Meat allergy caused by tick bite — 1500 known U.S cases

A novel cause of anaphylaxis is being caused by a tick bite leading to sensitization to the Galactose-alpha-1,3-galactose carbohydrate. In turn, this causes delayed but often severe allergic reactions to mammalian meats, including beef and other red meats. This allergy is in the news again, and a task-force on this emerging health challenge convened in Arkansas, one of the affected U.S. states, in September, 2015.

The alpha-gal allergy is caused by a bite from the Lone Star tick, which carries the alpha-gal carbohydrate, also found in red meat. Alpha-gal is not known to cause sensitization under normal circumstances when humans eat meat. However, when alpha-gal enters the bloodstream during a Lone Star tick bite, antibodies develop that cause delayed allergic reactions to red meat several hours after ingestion. Symptoms can range from mild to life-threatening.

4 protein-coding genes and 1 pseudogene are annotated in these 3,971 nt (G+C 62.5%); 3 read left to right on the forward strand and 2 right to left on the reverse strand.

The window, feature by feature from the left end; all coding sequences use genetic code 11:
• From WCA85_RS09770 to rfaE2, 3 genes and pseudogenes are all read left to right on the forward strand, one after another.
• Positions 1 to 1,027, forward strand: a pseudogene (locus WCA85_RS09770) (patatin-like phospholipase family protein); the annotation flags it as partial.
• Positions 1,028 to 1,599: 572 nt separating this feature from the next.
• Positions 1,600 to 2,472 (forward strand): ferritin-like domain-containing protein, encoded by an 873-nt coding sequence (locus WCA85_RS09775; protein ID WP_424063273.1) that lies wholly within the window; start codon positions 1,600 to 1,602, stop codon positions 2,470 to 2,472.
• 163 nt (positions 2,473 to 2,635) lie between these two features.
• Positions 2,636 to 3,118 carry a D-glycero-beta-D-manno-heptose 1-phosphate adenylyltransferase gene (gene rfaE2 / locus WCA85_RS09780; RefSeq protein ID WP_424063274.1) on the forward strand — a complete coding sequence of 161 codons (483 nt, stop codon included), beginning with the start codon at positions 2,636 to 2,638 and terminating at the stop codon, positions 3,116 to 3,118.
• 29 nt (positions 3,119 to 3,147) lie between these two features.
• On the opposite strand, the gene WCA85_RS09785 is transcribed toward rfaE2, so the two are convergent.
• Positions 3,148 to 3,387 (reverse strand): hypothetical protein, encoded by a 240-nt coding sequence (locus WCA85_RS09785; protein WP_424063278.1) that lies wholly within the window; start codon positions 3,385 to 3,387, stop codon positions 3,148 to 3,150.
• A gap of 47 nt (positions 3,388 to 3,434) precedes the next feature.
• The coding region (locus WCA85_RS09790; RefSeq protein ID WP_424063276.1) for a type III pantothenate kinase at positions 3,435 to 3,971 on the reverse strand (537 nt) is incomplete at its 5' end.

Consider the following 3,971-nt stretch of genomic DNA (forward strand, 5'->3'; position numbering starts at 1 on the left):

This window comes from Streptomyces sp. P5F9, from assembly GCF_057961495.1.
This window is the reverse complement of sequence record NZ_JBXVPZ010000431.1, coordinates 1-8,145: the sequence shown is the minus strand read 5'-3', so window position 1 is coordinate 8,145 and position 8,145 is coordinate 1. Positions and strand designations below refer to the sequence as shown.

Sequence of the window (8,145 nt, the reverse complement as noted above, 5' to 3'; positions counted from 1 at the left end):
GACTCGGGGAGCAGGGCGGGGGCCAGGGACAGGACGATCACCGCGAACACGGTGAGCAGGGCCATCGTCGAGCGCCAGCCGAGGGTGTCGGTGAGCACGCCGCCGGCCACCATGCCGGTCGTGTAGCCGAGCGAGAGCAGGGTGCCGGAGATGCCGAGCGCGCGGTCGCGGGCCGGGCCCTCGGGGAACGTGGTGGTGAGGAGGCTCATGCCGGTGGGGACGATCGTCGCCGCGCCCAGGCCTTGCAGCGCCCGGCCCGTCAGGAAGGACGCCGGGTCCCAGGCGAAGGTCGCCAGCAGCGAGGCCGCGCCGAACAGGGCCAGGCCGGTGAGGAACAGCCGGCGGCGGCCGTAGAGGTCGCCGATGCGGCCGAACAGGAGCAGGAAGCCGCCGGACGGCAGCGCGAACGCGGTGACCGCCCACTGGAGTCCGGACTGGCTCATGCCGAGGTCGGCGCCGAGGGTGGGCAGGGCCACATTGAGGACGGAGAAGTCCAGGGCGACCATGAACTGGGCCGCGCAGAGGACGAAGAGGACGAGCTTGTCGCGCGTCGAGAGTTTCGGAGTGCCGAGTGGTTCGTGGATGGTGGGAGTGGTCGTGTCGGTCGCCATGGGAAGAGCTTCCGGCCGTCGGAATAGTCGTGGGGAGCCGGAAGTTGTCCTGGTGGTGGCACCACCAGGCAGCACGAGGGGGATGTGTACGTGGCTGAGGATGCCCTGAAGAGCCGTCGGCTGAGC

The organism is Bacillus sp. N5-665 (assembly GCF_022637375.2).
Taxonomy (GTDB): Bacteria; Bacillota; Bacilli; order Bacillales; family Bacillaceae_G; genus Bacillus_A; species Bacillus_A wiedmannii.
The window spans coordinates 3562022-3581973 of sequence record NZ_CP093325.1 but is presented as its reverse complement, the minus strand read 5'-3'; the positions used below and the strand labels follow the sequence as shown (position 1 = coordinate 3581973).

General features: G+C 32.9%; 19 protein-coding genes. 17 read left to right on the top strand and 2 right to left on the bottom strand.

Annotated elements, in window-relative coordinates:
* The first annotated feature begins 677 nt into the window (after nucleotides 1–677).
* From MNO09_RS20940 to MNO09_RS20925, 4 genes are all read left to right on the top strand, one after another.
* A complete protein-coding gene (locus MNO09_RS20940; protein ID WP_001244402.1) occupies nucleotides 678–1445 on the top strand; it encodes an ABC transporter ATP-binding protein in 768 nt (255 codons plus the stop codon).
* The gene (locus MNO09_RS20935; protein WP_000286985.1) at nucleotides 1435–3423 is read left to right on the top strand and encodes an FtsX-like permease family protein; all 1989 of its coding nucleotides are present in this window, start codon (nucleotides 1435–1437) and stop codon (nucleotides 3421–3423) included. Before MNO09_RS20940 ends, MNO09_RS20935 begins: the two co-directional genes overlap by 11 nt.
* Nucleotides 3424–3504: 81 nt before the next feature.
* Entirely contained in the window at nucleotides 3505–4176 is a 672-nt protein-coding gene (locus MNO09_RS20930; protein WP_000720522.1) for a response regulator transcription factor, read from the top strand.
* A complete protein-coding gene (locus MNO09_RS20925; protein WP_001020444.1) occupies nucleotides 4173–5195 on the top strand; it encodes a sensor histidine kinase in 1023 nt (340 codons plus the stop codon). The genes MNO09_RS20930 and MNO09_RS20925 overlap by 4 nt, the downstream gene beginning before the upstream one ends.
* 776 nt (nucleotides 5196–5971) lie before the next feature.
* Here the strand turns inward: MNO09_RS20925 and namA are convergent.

At this point, most cases are occurring in the southern and central U.S. states.

More information, as well as links to news articles, is available here, at the Alpha-Gal Allergy Awareness web site.

 

 

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